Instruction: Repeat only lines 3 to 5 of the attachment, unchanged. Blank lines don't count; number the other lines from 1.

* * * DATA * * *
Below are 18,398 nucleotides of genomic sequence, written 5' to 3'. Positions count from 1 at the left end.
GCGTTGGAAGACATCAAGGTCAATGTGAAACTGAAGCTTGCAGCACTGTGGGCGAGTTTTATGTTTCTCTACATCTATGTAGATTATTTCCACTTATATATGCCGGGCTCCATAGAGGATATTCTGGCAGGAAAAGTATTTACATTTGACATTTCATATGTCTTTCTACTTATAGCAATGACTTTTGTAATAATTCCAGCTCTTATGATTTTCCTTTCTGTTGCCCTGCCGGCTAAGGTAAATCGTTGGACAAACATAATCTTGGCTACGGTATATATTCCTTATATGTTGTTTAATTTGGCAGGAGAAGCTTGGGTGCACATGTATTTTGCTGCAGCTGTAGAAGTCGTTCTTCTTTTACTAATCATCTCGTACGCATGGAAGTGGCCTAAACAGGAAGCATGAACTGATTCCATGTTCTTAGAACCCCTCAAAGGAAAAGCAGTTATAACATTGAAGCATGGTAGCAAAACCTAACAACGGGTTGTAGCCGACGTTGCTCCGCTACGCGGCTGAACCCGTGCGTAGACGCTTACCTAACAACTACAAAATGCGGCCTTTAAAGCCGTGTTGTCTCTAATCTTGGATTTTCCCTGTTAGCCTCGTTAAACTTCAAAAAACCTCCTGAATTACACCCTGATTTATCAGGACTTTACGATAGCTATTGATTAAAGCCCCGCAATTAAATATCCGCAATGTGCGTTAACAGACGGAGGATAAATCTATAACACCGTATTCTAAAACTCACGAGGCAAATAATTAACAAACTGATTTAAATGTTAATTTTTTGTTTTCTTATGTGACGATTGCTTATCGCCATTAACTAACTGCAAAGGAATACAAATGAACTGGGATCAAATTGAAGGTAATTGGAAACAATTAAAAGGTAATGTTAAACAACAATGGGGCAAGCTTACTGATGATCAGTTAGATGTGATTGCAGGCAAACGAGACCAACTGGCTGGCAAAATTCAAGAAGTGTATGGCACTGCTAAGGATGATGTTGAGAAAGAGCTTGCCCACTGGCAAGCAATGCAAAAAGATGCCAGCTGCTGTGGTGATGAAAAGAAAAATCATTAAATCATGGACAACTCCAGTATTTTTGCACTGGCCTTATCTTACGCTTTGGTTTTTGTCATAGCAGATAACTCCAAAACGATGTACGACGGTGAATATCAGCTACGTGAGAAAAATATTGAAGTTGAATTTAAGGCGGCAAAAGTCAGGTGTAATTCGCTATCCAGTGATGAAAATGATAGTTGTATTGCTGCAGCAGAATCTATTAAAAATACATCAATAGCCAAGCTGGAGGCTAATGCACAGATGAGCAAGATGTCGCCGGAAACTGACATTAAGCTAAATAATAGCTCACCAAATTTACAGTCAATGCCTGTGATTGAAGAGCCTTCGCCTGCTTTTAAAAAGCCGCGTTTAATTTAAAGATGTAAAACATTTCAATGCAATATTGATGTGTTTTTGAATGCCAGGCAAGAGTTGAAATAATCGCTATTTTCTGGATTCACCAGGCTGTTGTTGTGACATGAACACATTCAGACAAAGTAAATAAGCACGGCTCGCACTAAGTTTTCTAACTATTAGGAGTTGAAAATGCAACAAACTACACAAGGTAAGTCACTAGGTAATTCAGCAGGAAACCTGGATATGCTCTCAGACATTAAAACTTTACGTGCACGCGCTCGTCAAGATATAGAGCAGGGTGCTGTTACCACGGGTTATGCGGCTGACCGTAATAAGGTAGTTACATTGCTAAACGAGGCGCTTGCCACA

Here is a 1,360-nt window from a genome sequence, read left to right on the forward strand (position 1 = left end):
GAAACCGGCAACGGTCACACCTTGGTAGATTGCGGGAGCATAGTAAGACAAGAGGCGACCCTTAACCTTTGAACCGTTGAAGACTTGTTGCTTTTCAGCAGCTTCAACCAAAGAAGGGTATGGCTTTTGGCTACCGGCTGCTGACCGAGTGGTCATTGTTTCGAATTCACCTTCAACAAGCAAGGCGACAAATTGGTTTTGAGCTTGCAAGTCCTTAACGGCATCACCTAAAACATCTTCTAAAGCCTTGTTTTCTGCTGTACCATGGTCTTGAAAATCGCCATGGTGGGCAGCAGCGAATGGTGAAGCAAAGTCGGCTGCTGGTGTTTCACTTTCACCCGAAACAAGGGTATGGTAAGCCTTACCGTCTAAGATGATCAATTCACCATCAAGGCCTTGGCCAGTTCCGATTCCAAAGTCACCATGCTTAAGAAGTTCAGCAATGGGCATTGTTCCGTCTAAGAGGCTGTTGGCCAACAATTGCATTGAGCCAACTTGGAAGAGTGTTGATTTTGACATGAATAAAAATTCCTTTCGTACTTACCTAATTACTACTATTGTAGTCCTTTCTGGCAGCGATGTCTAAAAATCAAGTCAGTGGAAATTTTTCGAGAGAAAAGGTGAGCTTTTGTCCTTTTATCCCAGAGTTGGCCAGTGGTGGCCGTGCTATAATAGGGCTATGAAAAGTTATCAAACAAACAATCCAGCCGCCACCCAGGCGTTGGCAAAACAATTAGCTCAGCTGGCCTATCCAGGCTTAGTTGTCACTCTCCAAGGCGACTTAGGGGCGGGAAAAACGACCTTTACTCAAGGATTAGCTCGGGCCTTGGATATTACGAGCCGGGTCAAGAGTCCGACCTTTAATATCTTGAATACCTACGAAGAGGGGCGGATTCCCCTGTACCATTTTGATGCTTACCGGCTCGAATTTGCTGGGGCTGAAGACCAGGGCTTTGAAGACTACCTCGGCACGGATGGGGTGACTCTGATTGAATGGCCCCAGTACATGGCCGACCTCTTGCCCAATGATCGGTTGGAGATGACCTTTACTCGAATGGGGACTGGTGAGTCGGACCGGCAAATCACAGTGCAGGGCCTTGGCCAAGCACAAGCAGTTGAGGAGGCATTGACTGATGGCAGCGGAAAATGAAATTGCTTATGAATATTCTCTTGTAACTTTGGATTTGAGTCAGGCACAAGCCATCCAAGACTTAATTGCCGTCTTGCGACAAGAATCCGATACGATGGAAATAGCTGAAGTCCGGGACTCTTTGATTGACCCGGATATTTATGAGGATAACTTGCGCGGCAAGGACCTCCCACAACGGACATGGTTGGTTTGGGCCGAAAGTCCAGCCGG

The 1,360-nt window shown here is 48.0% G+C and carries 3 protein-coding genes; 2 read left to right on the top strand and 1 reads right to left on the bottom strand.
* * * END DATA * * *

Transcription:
Here is a 1,360-nt window from a genome sequence, read left to right on the forward strand (position 1 = left end):
GAAACCGGCAACGGTCACACCTTGGTAGATTGCGGGAGCATAGTAAGACAAGAGGCGACCCTTAACCTTTGAACCGTTGAAGACTTGTTGCTTTTCAGCAGCTTCAACCAAAGAAGGGTATGGCTTTTGGCTACCGGCTGCTGACCGAGTGGTCATTGTTTCGAATTCACCTTCAACAAGCAAGGCGACAAATTGGTTTTGAGCTTGCAAGTCCTTAACGGCATCACCTAAAACATCTTCTAAAGCCTTGTTTTCTGCTGTACCATGGTCTTGAAAATCGCCATGGTGGGCAGCAGCGAATGGTGAAGCAAAGTCGGCTGCTGGTGTTTCACTTTCACCCGAAACAAGGGTATGGTAAGCCTTACCGTCTAAGATGATCAATTCACCATCAAGGCCTTGGCCAGTTCCGATTCCAAAGTCACCATGCTTAAGAAGTTCAGCAATGGGCATTGTTCCGTCTAAGAGGCTGTTGGCCAACAATTGCATTGAGCCAACTTGGAAGAGTGTTGATTTTGACATGAATAAAAATTCCTTTCGTACTTACCTAATTACTACTATTGTAGTCCTTTCTGGCAGCGATGTCTAAAAATCAAGTCAGTGGAAATTTTTCGAGAGAAAAGGTGAGCTTTTGTCCTTTTATCCCAGAGTTGGCCAGTGGTGGCCGTGCTATAATAGGGCTATGAAAAGTTATCAAACAAACAATCCAGCCGCCACCCAGGCGTTGGCAAAACAATTAGCTCAGCTGGCCTATCCAGGCTTAGTTGTCACTCTCCAAGGCGACTTAGGGGCGGGAAAAACGACCTTTACTCAAGGATTAGCTCGGGCCTTGGATATTACGAGCCGGGTCAAGAGTCCGACCTTTAATATCTTGAATACCTACGAAGAGGGGCGGATTCCCCTGTACCATTTTGATGCTTACCGGCTCGAATTTGCTGGGGCTGAAGACCAGGGCTTTGAAGACTACCTCGGCACGGATGGGGTGACTCTGATTGAATGGCCCCAGTACATGGCCGACCTCTTGCCCAATGATCGGTTGGAGATGACCTTTACTCGAATGGGGACTGGTGAGTCGGACCGGCAAATCACAGTGCAGGGCCTTGGCCAAGCACAAGCAGTTGAGGAGGCATTGACTGATGGCAGCGGAAAATGAAATTGCTTATGAATATTCTCTTGTAACTTTGGATTTGAGTCAGGCACAAGCCATCCAAGACTTAATTGCCGTCTTGCGACAAGAATCCGATACGATGGAAATAGCTGAAGTCCGGGACTCTTTGATTGACCCGGATATTTATGAGGATAACTTGCGCGGCAAGGACCTCCCACAACGGACATGGTTGGTTTGGGCCGAAAGTCCAGCCGG

The 1,360-nt window shown here is 48.0% G+C and carries 3 protein-coding genes; 2 read left to right on the top strand and 1 reads right to left on the bottom strand.